From a comparative international economic and fiscal perspective, Ottawa’s Budget 2013 has much to crow about. Since the financial crash, Canada has experienced the highest job creation and GDP growth among G7 nations; we are the only G7 country to have fully recovered the business investment lost during the recession; Canada’s tax rate on new business investment and our total government net debt are the lowest in the G7. And on the domestic front Ottawa seems likely to achieve budget balance by its targeted date of fiscal 2015-16, thanks in part to internal expenditure restraint and to pocketing $11 billion of employment insurance (EI) surpluses in the interim.

Yet Budget 2013 joins most recent budgets in leaving much unsaid when it comes to presenting the national —  as distinct from the federal —  budgetary reality. In order to assess the challenges to Canada’s longer-term economic prospects, federal budgets should include the fiscal position of the provinces individually and in aggregate. This fiscal information would reveal that aggregate provincial deficits are roughly equivalent to the federal deficit —  and will be much larger from fiscal 2013-14 onward. This condition drives an emerging reality that the distribution of money and power in the federation not only is increasingly untenable but is compromising our competitive future in the Information Age.

The reasoning for this is straightforward. First, all three of the openended or demand-driven health expenditures —  medicare, pharmaceuticals and hospitals/home care —  fall under provincial jurisdiction. Second, with a rapidly aging population, the demands of our golden agers on provincial resources are sure to escalate. Third, these expenditure programs have powerful political constituencies, so that the provinces have no choice but to respond by drawing funding away from other areas like education. Directing spending toward consumption-oriented activities at the expense of investment-enhancing activities is a disastrous economic strategy in an increasingly human-capital and information-oriented era.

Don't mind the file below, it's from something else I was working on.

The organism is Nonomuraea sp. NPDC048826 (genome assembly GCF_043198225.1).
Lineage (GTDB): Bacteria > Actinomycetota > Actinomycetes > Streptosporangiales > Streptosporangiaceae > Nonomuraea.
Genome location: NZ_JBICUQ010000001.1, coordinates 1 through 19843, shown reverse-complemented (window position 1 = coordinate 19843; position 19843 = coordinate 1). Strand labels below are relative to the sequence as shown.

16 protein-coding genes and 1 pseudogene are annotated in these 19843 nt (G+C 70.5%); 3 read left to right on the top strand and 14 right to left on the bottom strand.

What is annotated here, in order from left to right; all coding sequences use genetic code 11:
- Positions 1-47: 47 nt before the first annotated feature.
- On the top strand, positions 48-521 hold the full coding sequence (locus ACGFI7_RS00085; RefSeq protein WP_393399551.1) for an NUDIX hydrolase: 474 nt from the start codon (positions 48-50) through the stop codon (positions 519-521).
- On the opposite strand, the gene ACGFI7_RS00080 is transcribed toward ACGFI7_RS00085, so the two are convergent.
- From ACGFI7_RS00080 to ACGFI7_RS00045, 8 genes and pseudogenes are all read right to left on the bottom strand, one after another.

In sharp contrast, Ottawa not only is well on its way to running surpluses but has also taken steps to ensure that its own potentially open-ended or demand-driven programs are subject to financial control. The federal government has increased the retirement age for Old Age Security (OAS) to 67; the EI program is currently running a surplus; Equalization and federal-provincial transfers are also constrained to grow in line with nominal GDP and so on. Ottawa has been able to ”close,” in varying degrees, the open-ended nature of many of its transfer and expenditure programs.

This juxtaposition of the provinces wrestling with rapidly expanding open-ended programs and Ottawa’s decreasing demands on its consolidated revenue fund, as well as reductions in the GST and corporate tax rates, exposes the inadequate way in which our federation has divided the fiscal pie. In other words, the time has come to rethink the division of money and power in the federation.

There are two polar-opposite solutions to this problem: either the provinces can transfer some powers to Ottawa, or Ottawa can transfer more money to the provinces.

Passing powers upward is hardly as far-fetched an alternative as it might seem, given that the provinces in their 2004 inaugural meeting of the Council of the Federation voted unanimously to transfer the responsibility for pharmacare to Ottawa. (An integral component of this agreement allowed Quebec to maintain its control over pharmacare with equivalent federal compensation.) The proposal foundered when Ottawa declined to accept the responsibility because, among other reasons, one presumes, the federal government had no intention of being saddled with an expanding and open-ended expenditure program. That’s the provinces’ role!